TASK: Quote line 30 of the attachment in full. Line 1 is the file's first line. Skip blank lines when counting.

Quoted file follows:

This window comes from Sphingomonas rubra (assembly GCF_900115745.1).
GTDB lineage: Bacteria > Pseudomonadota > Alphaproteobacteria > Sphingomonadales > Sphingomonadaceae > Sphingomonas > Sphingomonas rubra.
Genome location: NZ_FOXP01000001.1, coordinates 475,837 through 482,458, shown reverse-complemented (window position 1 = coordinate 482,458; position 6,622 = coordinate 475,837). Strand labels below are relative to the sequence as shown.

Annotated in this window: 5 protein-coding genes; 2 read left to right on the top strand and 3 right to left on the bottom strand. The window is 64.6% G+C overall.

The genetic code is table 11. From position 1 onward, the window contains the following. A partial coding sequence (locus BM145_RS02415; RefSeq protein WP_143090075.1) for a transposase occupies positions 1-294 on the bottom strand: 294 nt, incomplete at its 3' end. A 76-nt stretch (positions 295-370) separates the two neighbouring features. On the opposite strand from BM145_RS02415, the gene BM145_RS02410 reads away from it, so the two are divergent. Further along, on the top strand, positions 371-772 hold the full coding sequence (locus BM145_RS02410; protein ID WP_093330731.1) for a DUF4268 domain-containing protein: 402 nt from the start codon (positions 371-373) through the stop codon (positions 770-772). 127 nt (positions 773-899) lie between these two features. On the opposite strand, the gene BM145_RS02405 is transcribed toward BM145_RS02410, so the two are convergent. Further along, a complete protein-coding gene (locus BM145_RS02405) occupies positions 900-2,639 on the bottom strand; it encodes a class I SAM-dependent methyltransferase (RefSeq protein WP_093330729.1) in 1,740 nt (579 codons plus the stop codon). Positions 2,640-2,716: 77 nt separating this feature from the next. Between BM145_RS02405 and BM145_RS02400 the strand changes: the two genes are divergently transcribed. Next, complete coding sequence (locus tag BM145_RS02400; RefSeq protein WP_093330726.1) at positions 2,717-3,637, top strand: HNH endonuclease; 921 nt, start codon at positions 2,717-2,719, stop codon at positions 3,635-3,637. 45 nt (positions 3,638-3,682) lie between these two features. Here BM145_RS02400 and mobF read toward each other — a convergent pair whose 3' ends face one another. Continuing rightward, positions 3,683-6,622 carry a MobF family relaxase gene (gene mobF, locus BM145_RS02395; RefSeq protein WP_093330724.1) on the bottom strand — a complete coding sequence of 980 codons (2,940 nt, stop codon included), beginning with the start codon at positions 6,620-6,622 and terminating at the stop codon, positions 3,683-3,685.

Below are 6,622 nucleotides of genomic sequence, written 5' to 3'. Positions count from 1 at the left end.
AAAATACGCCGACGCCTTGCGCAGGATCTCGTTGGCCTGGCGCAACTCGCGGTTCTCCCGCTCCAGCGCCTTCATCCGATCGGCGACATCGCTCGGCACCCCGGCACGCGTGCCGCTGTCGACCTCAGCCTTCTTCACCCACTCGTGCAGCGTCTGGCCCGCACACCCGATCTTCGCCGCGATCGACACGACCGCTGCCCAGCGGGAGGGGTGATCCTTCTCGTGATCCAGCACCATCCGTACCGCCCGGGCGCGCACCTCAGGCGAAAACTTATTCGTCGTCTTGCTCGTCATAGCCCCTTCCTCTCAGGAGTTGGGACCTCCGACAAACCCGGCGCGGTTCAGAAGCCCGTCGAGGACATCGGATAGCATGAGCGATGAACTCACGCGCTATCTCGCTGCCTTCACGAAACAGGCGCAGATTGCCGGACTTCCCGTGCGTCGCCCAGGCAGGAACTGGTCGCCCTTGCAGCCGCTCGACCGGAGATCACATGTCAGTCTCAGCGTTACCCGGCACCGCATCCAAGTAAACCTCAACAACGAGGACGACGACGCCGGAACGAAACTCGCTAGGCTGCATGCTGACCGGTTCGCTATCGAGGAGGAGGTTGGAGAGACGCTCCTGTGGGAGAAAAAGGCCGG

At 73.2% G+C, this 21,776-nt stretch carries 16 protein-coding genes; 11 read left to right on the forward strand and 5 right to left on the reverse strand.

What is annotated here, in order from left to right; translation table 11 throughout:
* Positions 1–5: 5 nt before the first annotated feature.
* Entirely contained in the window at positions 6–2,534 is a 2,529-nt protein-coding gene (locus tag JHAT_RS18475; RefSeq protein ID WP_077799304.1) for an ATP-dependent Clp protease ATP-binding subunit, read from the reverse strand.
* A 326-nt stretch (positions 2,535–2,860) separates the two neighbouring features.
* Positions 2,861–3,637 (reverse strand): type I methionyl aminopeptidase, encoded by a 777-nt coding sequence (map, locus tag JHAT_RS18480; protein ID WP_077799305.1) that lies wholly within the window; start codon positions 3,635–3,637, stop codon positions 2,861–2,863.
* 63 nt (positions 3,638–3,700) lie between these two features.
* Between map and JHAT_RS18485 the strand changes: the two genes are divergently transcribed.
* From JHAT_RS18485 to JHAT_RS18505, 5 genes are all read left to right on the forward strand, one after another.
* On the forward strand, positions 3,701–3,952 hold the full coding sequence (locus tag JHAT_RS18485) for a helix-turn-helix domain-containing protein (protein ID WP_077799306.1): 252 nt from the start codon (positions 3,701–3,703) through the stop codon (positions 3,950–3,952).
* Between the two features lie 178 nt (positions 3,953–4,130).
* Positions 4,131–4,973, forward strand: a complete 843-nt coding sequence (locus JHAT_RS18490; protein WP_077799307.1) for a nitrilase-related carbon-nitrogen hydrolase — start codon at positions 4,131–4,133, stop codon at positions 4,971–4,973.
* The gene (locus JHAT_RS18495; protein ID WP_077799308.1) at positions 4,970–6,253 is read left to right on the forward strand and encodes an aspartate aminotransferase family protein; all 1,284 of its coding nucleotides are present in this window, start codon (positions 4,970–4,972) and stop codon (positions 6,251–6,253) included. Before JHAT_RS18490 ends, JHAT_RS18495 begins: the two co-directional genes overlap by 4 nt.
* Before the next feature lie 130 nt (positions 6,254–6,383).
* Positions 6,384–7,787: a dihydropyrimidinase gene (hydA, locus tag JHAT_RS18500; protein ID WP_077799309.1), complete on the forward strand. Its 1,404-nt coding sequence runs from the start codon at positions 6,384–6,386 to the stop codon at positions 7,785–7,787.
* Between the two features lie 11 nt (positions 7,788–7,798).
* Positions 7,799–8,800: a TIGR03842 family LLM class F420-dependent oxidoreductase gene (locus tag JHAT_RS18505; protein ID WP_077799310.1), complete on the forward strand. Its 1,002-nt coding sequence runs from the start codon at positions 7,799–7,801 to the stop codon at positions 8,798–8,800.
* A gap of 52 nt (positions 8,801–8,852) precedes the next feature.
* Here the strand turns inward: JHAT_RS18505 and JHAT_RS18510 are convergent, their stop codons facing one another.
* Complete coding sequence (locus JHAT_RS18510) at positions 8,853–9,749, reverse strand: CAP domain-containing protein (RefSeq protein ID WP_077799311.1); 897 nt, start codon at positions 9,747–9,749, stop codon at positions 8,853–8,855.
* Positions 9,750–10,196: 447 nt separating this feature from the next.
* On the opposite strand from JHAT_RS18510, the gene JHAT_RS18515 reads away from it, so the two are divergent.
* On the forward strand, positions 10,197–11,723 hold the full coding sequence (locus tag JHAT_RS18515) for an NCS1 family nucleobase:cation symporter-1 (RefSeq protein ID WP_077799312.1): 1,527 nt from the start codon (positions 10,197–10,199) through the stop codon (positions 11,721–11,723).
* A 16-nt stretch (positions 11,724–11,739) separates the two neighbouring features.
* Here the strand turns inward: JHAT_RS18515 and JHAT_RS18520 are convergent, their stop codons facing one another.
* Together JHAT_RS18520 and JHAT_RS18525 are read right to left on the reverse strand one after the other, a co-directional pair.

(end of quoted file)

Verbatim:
* On the forward strand, positions 10,197–11,723 hold the full coding sequence (locus tag JHAT_RS18515) for an NCS1 family nucleobase:cation symporter-1 (RefSeq protein ID WP_077799312.1): 1,527 nt from the start codon (positions 10,197–10,199) through the stop codon (positions 11,721–11,723).